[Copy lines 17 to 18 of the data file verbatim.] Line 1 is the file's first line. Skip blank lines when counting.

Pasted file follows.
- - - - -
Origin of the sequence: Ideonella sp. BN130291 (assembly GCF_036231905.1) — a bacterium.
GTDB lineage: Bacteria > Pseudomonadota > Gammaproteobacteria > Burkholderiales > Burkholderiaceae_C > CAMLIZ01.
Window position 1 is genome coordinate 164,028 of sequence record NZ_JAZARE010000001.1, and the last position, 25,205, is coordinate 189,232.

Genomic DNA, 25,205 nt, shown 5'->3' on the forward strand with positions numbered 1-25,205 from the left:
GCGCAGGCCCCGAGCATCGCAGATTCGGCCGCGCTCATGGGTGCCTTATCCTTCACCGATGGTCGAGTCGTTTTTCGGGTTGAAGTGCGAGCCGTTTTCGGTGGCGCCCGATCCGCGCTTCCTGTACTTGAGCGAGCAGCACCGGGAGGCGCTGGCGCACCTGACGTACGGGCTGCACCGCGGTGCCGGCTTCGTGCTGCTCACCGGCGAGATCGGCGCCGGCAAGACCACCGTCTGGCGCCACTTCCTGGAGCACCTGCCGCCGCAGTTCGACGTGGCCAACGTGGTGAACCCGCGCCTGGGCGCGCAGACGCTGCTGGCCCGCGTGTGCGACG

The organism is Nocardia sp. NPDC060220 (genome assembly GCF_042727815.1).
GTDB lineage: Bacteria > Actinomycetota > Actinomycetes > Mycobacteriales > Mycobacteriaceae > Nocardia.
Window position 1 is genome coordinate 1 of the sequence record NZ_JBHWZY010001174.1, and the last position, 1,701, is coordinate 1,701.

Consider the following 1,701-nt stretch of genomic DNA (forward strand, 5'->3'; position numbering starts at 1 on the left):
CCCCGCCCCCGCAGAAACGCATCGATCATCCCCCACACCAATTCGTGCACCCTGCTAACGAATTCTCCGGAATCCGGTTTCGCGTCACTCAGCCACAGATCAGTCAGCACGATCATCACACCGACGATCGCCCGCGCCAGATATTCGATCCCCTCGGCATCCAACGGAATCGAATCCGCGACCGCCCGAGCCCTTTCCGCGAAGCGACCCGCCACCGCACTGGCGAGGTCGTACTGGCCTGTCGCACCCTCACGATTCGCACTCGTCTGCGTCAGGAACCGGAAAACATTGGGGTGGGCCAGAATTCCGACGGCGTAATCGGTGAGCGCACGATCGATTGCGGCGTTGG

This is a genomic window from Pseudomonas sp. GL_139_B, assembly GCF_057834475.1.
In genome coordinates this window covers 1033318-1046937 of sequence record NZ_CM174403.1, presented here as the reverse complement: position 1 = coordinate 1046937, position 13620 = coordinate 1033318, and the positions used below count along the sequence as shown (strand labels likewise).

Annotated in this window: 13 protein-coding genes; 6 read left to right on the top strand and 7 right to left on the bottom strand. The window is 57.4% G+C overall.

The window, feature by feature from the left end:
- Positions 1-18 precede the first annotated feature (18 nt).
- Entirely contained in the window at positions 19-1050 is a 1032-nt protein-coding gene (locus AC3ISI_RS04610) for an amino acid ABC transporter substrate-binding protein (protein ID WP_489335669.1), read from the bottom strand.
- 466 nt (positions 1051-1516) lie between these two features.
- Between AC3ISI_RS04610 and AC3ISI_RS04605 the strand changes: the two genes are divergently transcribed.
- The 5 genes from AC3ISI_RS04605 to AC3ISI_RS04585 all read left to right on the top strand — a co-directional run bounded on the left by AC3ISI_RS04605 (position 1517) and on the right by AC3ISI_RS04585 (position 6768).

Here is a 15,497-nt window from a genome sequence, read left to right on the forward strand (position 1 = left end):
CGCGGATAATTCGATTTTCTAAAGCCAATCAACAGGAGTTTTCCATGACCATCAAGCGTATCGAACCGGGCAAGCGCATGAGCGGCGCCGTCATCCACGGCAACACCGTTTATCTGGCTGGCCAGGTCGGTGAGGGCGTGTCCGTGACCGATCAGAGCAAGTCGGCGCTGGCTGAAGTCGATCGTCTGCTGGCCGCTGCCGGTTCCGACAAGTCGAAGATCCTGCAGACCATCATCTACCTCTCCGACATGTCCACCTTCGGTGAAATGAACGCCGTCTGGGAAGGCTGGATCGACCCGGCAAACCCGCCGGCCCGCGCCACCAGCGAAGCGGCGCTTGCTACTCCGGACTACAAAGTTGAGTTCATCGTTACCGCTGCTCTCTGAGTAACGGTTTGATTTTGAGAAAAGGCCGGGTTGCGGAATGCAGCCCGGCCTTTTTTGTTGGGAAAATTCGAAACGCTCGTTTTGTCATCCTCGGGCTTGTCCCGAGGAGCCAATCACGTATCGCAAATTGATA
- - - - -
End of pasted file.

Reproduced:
- 466 nt (positions 1051-1516) lie between these two features.
- Between AC3ISI_RS04610 and AC3ISI_RS04605 the strand changes: the two genes are divergently transcribed.